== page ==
Article

The Southern Economy

Art Carden

in The Oxford Handbook of Southern Politics

Published in print February 2012 | ISBN: 9780195381948
Published online September 2012 | | DOI: http://dx.doi.org/10.1093/oxfordhb/9780195381948.013.0005

Series: Oxford Handbooks

 The Southern Economy

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The southern economy grew in spite of slavery; between 1840 and 1860 southern incomes grew more rapidly than northern incomes. After the Civil War and Reconstruction, southern income growth exceeded income growth in the rest of the country by about 0.3 percent between 1880 and 1940. Regional incomes converged after World War II. Income growth notwithstanding, the southern population grew more slowly and southerners accumulated less nonslave wealth than their northern counterparts in the antebellum era. Slavery worked to the detriment of the southern economy by reducing urbanization and industrialization, by restricting productive investments in education and entrepreneurial capital, by encouraging rent-seeking and corruption, by separating the South from the international labor market, and by actively obstructing the development of well-functioning markets.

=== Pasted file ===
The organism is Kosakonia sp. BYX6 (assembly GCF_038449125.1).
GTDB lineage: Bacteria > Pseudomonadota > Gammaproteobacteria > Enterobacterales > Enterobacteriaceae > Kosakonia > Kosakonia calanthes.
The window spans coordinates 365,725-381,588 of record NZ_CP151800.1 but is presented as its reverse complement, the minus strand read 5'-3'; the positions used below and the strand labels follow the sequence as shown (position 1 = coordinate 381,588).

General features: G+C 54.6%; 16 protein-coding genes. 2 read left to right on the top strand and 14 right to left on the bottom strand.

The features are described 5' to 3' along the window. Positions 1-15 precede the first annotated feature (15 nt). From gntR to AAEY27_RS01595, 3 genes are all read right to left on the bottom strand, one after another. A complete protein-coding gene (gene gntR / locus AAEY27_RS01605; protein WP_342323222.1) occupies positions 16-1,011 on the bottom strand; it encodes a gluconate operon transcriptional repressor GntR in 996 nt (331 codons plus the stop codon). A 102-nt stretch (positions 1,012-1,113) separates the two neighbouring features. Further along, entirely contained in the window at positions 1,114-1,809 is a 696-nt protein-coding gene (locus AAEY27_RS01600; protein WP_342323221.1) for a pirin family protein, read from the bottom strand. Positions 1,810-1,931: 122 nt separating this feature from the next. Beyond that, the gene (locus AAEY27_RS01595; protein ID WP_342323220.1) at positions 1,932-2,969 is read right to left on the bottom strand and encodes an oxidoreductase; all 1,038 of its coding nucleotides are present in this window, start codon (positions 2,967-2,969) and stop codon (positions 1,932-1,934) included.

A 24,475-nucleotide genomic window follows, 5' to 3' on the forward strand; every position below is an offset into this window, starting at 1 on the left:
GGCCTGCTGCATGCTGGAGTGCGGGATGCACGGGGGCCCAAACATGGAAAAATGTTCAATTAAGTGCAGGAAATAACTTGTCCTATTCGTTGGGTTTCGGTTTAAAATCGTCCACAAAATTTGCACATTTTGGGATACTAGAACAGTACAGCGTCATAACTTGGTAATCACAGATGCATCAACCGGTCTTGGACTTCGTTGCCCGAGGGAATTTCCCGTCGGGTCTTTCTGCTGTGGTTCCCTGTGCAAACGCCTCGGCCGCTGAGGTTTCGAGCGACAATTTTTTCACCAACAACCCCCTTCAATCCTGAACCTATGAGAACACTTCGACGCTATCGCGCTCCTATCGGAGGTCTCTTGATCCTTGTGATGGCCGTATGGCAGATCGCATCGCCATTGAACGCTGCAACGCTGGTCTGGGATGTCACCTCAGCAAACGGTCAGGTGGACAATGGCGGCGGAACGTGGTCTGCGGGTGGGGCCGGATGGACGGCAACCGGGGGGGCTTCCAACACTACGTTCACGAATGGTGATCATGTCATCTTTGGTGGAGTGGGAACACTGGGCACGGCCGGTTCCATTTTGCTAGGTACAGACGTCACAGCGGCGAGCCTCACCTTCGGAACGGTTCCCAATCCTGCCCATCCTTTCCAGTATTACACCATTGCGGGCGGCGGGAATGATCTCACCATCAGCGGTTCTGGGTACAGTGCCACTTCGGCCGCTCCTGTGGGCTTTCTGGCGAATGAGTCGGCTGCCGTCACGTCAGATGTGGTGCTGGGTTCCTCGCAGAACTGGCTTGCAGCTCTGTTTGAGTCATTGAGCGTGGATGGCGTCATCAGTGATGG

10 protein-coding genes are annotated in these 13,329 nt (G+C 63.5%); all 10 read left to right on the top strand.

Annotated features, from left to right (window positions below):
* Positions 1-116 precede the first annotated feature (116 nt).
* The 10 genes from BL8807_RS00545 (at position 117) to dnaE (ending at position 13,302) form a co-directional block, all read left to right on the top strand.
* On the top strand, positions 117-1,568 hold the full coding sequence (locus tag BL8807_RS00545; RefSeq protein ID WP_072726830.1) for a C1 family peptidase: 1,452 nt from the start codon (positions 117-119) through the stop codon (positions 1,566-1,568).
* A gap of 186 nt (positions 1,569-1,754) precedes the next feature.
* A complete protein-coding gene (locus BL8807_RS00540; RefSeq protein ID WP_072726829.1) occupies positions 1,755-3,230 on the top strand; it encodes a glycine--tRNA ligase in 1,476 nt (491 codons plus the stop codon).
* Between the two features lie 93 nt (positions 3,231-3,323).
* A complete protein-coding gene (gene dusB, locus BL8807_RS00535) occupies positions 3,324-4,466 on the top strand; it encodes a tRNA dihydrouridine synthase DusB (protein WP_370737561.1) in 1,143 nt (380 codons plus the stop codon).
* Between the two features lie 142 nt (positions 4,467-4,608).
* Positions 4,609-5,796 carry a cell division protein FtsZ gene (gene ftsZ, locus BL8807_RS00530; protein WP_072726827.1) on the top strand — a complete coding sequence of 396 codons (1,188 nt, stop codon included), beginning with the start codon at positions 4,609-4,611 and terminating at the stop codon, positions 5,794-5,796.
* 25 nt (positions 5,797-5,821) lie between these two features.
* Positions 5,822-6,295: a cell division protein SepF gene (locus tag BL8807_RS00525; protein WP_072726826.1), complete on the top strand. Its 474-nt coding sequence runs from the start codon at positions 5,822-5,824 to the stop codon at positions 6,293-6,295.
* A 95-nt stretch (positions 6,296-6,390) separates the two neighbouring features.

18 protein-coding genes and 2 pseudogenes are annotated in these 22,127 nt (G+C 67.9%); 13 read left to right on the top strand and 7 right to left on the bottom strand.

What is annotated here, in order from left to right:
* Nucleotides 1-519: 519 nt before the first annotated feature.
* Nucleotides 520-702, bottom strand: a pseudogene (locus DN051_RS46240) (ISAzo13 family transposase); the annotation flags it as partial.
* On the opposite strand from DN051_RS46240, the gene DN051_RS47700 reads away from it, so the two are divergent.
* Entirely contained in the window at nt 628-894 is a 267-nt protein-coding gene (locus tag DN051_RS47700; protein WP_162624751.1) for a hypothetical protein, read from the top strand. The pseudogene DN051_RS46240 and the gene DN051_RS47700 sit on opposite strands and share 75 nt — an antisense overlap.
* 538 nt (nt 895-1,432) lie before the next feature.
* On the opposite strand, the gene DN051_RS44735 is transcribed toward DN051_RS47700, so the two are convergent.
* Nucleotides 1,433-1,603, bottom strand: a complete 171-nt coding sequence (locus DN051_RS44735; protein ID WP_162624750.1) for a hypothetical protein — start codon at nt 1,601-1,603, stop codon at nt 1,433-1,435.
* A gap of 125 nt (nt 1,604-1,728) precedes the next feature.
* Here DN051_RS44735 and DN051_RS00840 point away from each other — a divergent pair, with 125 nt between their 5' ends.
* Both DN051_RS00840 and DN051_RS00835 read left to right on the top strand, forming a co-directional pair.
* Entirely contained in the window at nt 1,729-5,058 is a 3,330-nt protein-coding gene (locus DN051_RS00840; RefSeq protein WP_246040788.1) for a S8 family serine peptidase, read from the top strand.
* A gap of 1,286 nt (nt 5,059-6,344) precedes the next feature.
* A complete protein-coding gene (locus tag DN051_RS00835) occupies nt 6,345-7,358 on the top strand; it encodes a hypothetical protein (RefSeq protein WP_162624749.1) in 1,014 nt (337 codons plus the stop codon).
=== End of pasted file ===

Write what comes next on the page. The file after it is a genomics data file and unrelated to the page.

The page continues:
Keywords: southern economy; southern incomes; population growth; urbanization; industrialization; international labor market

Article.  13250 words. 

Subjects: Politics ; US Politics

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